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Former Mossad chief Shabtai Shavit, who helped forge peace with Jordan, dies at 84

Former Mossad chief Shabtai Shavit has died at the age of 84, the spy agency announced Tuesday.

Shavit died while on a private vacation in Italy, the announcement said. No cause of death was given.

Shavit was the seventh director of the vaunted intelligence agency, which he ran from 1989 to 1996 in a tenure that included the signing of the Oslo Accords between Israel and the Palestinians; a peace deal with Jordan; the assassination of prime minister Yitzhak Rabin; the deadly bombings of Israel’s embassy in Buenos Aires and the AMIA Jewish center in attacks blamed on the Hezbollah terror group; and the targeted killings of numerous terror operatives overseas, among other events.

Current Mossad chief David Barnea lauded Shavit in a statement as “a pillar of the world of operations, intelligence, security and strategy of the State of Israel.”

Numerous political leaders also mourned his passing, with Defense Minister Yoav Gallant and others who served in senior defense positions praising his skill and knowledge.

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“One of the best of Israel’s sons,” Gallant said of Shavit.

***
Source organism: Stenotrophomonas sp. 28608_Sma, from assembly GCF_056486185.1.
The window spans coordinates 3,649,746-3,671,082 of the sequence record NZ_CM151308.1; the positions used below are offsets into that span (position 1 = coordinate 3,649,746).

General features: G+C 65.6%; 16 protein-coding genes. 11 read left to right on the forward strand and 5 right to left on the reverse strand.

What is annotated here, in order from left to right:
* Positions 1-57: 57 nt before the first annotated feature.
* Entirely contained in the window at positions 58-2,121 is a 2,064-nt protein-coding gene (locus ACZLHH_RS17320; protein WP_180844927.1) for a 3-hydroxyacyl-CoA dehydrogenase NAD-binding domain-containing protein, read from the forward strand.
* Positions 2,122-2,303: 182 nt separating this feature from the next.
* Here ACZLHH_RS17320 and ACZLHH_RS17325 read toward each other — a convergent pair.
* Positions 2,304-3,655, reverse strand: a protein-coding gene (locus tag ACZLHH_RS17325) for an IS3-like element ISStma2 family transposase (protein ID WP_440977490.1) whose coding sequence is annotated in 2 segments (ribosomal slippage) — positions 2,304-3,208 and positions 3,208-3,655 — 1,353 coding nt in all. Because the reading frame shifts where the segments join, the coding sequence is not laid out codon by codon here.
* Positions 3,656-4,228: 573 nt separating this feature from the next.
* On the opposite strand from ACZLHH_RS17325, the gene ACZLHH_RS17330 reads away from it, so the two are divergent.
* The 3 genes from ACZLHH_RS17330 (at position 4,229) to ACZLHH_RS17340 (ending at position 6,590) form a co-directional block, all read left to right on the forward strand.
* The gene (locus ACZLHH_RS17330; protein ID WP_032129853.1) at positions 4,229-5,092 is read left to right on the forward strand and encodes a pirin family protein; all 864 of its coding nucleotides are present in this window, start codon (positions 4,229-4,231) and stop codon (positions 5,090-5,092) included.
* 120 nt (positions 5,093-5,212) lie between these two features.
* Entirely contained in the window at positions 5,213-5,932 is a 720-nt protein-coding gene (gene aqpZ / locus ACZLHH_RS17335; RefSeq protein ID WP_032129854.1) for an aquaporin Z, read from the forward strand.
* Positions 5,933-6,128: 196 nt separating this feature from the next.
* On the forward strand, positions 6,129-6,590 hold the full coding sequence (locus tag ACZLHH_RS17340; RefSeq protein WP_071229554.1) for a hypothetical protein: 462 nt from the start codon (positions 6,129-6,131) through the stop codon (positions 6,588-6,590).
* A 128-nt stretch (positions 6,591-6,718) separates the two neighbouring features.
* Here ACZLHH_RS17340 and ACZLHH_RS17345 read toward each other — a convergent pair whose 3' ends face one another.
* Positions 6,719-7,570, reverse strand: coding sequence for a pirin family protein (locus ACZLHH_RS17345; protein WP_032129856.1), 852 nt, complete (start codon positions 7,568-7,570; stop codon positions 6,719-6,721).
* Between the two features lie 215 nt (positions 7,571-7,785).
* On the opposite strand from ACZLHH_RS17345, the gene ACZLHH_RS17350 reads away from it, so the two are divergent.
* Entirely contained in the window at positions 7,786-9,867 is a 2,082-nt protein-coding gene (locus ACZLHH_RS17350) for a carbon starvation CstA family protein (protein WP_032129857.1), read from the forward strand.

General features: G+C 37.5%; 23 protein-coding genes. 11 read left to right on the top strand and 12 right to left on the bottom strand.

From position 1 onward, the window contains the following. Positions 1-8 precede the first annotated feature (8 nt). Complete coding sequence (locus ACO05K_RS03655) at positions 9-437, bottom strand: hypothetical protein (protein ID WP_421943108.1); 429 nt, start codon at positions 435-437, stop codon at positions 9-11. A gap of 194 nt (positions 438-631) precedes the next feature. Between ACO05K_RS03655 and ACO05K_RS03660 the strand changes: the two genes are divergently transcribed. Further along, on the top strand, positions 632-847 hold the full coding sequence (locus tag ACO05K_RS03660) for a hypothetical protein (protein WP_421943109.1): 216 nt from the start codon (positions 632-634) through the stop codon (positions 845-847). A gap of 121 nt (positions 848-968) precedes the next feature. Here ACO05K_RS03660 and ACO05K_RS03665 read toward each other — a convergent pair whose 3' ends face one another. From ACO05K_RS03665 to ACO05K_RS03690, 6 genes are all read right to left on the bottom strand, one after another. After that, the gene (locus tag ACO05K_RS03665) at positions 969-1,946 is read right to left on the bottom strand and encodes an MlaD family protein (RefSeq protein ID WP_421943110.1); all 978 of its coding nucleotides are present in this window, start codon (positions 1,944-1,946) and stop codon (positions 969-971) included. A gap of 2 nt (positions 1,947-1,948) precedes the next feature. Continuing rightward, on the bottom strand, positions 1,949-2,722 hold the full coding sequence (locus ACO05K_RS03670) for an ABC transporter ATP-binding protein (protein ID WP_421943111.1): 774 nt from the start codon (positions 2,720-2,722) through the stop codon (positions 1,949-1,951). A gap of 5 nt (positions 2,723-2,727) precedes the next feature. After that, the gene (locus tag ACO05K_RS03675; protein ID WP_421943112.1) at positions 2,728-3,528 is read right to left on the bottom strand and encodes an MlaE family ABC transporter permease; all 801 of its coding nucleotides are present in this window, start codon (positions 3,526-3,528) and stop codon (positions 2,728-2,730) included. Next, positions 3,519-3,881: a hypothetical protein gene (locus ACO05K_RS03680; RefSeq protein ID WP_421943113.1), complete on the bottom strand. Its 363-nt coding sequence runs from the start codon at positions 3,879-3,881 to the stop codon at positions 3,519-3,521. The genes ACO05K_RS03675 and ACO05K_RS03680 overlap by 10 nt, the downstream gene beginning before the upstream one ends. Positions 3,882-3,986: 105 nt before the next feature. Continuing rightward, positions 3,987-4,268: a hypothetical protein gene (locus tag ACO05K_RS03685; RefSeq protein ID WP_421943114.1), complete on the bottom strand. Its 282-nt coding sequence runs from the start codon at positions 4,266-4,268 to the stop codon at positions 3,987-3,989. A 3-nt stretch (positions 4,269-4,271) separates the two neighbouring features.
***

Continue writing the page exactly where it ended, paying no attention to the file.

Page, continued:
National Unity party leader Benny Gantz, a former IDF chief of staff, said Israel owed Shavit “a great debt that will not be known to the world.”

Shabtai Shavit. (YouTube screenshot)

Born in pre-state Israel, Shavit served in the elite Sayeret Matkal commando unit and later earned a degree from the Hebrew University of Jerusalem before joining the spy agency in 1964. He rose through the ranks from an officer in Tzomet — Mossad’s human intelligence-gathering wing, where he worked in Iran — to the head of the Caesarea special operations unit.

After a stint as deputy head of the organization, he became its chief in 1989.

“During his tenure as head of the Mossad, Shavit worked to expand and strengthen the secret relations between the Mossad and organizations and countries in the regional and global arena, chief among them his contribution to the establishment of the peace agreement signed between Israel and Jordan,” the agency’s statement said.

In recent years, Shavit emerged as a staunch critic of Prime Minister Benjamin Netanyahu, telling The Times of Israel in a 2020 interview that the premier’s decision-making appeared linked to his ongoing trial on corruption charges.

“I’m saying something terrible. I’m saying our prime minister is not statesmanlike. He is not making decisions as a statesman. But I’m sorry. I really think so,” Shavit said.

He also broke with Netanyahu on how to respond to Iran’s nuclear program, saying Israel cannot practically prevent the Islamic Republic from developing nuclear weapons but can deter it from using them.